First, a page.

Patin moved to Metairie 42 years ago. “But I remember Napoleon and Magazine like it was yesterday.”
A neighborhood anchor
There’s a lot of talk about 2008, when then-Archbishop Alfred Hughes closed down St. Henry’s Church around the corner on Gen. Pershing Street.
“Like many neighborhoods, so many people moved away,” says Alden Hagardorn, a lifelong resident of the Napoleon and Magazine neighborhood and the man who formed the Friends of St. Henry, which eventually was successful in having St. Henry’s Church reopened. “They underestimated what this neighborhood meant to people.
“I remember when I was a kid,” Hagardorn says, “there was McNulty’s Pharmacy, Maxwell Cleaners, Weaver’s Grocery, Ortolano’s … Even today when I ride down Magazine those places come back to my mind. Winsberg’s clothing store and Friedman’s where we used to get our school uniforms. … I can’t forget those things.”
Neither can Msgr. Henry Engelbrecht. He was pastor of St. Henry’s for 20 years and now serves as chaplain at Ocshner-Baptist Hospital on Napoleon Avenue. His own childhood church — Our Lady of Lourdes on Napoleon Avenue — was recently sold by the Archdiocese of New Orleans.
“You’ve got all that building going on right there on Napoleon and Magazine and those fences right at Mardi Gras time. But it will all be for the better. Lots of gentrification going on. Lots of money coming in and buying up older properties.”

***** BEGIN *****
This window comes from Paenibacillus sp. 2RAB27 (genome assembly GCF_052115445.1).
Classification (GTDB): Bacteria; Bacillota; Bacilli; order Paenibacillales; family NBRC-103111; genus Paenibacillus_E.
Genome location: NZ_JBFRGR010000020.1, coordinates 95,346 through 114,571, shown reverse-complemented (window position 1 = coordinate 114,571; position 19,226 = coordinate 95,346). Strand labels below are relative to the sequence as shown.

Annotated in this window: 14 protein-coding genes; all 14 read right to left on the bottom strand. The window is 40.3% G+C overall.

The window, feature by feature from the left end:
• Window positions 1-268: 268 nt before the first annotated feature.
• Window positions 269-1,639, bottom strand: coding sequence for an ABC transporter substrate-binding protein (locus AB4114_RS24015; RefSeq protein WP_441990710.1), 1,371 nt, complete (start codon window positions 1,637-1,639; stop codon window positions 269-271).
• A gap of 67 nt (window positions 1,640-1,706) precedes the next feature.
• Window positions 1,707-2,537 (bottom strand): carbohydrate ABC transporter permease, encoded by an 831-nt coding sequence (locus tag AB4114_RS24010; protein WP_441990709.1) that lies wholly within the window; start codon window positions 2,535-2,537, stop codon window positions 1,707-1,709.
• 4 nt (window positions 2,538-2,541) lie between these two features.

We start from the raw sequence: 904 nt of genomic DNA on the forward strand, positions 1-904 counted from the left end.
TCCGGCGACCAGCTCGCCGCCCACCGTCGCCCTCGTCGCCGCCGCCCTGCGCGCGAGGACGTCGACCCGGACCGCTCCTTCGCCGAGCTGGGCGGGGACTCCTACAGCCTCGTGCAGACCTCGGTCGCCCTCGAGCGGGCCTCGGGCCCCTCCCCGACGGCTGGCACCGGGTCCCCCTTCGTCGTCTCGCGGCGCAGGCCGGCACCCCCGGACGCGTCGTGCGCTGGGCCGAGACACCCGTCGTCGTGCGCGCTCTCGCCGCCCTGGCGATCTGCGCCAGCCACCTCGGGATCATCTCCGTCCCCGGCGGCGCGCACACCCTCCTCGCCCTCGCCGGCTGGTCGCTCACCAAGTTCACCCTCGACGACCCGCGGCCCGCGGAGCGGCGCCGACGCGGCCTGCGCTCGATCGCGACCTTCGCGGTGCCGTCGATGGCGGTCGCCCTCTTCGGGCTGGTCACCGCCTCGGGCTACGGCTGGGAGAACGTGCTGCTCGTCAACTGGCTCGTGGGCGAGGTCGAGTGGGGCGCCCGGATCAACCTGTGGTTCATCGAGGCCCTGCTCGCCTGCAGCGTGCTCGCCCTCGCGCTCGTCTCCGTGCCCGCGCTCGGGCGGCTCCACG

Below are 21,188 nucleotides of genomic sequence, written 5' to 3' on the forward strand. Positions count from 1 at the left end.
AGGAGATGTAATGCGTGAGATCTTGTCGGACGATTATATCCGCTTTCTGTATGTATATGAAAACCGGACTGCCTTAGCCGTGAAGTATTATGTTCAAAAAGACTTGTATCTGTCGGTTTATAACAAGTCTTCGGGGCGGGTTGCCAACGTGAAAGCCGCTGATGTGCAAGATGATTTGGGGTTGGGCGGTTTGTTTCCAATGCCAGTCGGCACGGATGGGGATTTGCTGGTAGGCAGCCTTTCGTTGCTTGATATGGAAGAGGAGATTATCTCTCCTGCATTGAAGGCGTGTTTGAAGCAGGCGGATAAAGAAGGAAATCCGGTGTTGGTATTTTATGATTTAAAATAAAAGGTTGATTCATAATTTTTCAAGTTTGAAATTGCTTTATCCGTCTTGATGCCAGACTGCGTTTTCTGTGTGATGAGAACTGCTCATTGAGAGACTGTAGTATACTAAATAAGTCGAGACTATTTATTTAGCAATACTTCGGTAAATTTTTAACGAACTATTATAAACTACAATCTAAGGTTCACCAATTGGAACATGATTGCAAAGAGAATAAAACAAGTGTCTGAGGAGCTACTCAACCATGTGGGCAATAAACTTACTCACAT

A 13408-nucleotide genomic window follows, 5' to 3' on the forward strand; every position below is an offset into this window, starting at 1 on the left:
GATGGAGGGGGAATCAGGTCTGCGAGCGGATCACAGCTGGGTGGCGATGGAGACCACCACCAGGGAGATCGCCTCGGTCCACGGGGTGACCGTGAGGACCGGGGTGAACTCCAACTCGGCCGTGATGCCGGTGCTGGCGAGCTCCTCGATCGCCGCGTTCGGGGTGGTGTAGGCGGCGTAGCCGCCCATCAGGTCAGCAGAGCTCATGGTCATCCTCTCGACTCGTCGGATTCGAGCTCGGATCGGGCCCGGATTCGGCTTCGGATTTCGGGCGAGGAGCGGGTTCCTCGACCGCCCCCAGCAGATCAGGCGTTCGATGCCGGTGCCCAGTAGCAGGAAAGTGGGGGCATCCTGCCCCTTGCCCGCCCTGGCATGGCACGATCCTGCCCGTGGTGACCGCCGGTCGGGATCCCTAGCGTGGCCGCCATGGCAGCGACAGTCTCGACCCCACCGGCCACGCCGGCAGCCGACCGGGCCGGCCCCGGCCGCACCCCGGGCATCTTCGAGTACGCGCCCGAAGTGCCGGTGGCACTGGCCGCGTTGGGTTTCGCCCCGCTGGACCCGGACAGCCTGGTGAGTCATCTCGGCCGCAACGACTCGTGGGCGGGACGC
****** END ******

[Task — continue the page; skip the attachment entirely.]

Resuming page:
‘Ain’t dere no more’
What comes to mind mostly about the neighborhood of Napoleon Avenue and Magazine Street is the Benny Grunch ditty, “Ain’t dere no more!”:
Hibernia Bank, where blue collar workers ran on Friday afternoon to cash their checks on the way to the bookies down the street? That’s now Mignon Faget, replete with painted doors and Mignon’s flags.
Vonderhaar’s Grocery? It’s now La Petit Grocery, an upscale eatery.
The Winn-Dixie? It’s been long bought up by St. George’s School.
Monsignor Englebrecht’s St. Henry’s rectory? Two of the former St. Henry’s school buildings now house Ecole Bilingue de la Nouvelle-Orléans. The rectory is about to make it a trio.
Then there’s Waxin’ the City, No Fleas Market, For Your Eyes Only, the ubiquitous nail joints and Rivista, which boasts, “Amore baked here.”
It’s one cleverly named boutique after another, where sloppy roast beefs, cold beers and clothing stores once reigned.
But then again, some things never change.
The clock hanging over the counter reads “Model Cleaners … Phone CH 4025” in the old-fashioned telephone code.
“My wife Agnes and I have been here all our lives,” says Donald Sachitana, whose family once owned Model Cleaners. Eleven years ago, Donald and Agnes leased the business to Jae and Frances Kim, who proudly announce that they offer, the “finest in dry cleaning/organic cleaning.”
“We still own the building,” Donald says. “We live right upstairs, right over the cleaners. Agnes and I both love this neighborhood. Always have. It’s part of us. Others may move out, and so many, many have, but not us. I’m going to stay here until my very last day.”
Donald and Agnes walk hand in hand down General Pershing to St. Henry’s and their ritual of praying the rosary every Saturday morning. They never miss, Agnes says.
Because even among the upscale diners and the disappearing dive bars, some things never change.